Friday, August 24, 2012

Prop 32 is Citizens United on Steroids.

Prop 32 Is Citizens United on Steroids
The truth about who dominates California elections and why
Proposition 32 would make it even worse.

by John Logan

In a recent op-ed in the Sacramento Bee, conservative
columnist Margaret Bengs revealed the true motivation behind
Proposition 32, this year's most deceptive ballot initiative
- a desire to eliminate entirely organized labor's voice in
California politics.

Bengs railed against political spending by the California
Teachers Association, and was particularly offended that, in
addition to protecting public education, the teachers union
opposed Prop 8, the state's anti-same-sex-marriage measure.
"It is well known," Bengs proclaimed, that the CTA and other
public sector unions "have an inordinate control over
California government."

The problem with Bengs' column is that, like Prop 32 itself,
it provides a fundamentally misleading message. In reality,
our elections are dominated by wealthy business interests
and by billionaires, not by unions, and Prop 32 would make
that situation much worse.

So who really dominates California politics, and how would
Prop 32 change that?

Data compiled by the nonpartisan Center for Investigative
Reporting demonstrates that the business interests and
billionaires who would benefit most from Prop 32 already
vastly outspend labor unions in the state and spend
overwhelmingly on measures promoting their own self-

Between 2001 and 2011, business interests spent more than
$700 million on initiatives, candidates, and parties, while
labor unions contributed well under half that amount - just
over $284 million. Wealthy individuals, including many
billionaires, bankrolled another $231 million. Under Prop
32, neither the spending by business interests nor wealthy
individuals would face any meaningful limitations - indeed,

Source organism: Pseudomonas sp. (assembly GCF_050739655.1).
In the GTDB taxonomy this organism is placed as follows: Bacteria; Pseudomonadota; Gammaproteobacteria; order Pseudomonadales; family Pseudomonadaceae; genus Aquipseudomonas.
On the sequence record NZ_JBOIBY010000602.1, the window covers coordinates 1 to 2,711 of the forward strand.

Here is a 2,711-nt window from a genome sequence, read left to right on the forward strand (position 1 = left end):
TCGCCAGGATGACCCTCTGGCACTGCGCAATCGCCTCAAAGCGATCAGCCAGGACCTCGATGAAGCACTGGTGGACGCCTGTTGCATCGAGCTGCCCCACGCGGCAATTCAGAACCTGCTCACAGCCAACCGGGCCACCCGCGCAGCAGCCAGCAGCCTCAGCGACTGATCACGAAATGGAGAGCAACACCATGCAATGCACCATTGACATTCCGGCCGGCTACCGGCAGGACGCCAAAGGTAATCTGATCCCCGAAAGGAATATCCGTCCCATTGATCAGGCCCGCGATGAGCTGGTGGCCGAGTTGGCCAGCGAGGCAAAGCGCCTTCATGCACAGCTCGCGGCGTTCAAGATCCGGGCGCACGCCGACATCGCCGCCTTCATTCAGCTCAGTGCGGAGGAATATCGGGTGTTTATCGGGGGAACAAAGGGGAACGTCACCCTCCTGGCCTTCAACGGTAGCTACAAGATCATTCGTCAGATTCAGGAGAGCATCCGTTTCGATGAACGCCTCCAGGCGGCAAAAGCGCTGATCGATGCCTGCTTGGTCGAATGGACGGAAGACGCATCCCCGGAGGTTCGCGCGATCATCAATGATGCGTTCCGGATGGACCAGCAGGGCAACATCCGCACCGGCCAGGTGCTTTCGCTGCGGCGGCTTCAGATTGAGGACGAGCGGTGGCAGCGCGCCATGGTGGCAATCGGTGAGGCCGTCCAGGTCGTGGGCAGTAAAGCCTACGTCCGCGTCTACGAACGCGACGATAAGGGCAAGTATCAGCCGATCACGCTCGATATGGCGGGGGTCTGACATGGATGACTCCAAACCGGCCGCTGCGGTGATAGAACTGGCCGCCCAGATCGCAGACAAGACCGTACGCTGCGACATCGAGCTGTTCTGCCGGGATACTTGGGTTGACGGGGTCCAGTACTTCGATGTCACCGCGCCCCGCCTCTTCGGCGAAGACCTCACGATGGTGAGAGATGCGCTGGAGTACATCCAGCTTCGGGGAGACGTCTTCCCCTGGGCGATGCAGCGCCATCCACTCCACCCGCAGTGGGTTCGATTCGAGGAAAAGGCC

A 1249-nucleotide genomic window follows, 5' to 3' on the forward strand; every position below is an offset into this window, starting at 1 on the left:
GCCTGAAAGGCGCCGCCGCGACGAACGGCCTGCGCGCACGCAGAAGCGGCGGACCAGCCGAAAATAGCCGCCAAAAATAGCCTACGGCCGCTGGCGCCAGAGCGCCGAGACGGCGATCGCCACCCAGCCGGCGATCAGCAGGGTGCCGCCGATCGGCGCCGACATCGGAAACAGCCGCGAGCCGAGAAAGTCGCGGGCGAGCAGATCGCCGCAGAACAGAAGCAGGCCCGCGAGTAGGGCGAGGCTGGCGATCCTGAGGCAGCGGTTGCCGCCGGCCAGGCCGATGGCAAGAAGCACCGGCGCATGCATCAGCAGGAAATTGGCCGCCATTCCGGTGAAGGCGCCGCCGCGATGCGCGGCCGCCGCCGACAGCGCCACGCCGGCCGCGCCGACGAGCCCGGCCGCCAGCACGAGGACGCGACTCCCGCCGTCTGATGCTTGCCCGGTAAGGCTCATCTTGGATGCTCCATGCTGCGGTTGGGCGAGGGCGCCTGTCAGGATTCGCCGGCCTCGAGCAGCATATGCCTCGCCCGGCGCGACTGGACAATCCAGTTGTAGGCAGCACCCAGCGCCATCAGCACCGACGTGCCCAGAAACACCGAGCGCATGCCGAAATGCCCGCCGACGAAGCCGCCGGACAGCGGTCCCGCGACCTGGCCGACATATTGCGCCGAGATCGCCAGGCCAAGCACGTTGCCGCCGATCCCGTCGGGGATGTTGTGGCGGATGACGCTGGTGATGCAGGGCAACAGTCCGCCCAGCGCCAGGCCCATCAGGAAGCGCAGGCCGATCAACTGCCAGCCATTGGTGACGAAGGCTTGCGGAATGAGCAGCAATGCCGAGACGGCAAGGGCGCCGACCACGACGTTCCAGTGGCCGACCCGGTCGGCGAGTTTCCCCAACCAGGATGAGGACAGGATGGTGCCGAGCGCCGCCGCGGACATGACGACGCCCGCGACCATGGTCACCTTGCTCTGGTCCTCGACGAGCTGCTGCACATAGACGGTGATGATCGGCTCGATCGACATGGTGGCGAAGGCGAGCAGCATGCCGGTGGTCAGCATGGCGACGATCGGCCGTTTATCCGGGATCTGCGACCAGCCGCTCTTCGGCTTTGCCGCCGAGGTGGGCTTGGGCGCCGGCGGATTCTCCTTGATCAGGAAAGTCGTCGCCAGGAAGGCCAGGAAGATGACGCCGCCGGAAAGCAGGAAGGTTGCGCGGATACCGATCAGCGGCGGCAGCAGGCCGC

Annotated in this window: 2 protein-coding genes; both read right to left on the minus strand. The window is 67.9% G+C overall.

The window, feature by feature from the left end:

they would likely explode - while that of unions would be
all but eliminated.

Among business interests, the biggest spenders in California
include Pharmaceutical Research and Manufacturers of America
(PhRMA) of Washington, DC, with more than $71 million; PG&E,
with more than $66 million; the Chevron Corporation, with
more than $50 million; Aera Energy of Bakersfield, with more
than $33 million; and the tobacco giants, Virginia-based
Philip Morris and North Carolina-based R.J. Reynolds, with a
combined total of $65 million. Other major players include
the California Association of Realtors, the California
Building Industry Association, and the California Chamber of

Much of this spending was on ballot initiatives designed to
provide special breaks for corporations. Prop 32 would not
fix that problem - its many exemptions mean that
corporations would still spend a lot of money on campaigns
and Super PACs. The only corporate spending prohibited by
Prop 32 would be direct contributions to candidates and
parties. Corporations would still be perfectly free to spend
tens of millions of dollars - and more - on ballot measures
(which is, for example, what PG&E spent most of its money
on) and on independent expenditures to get the politicians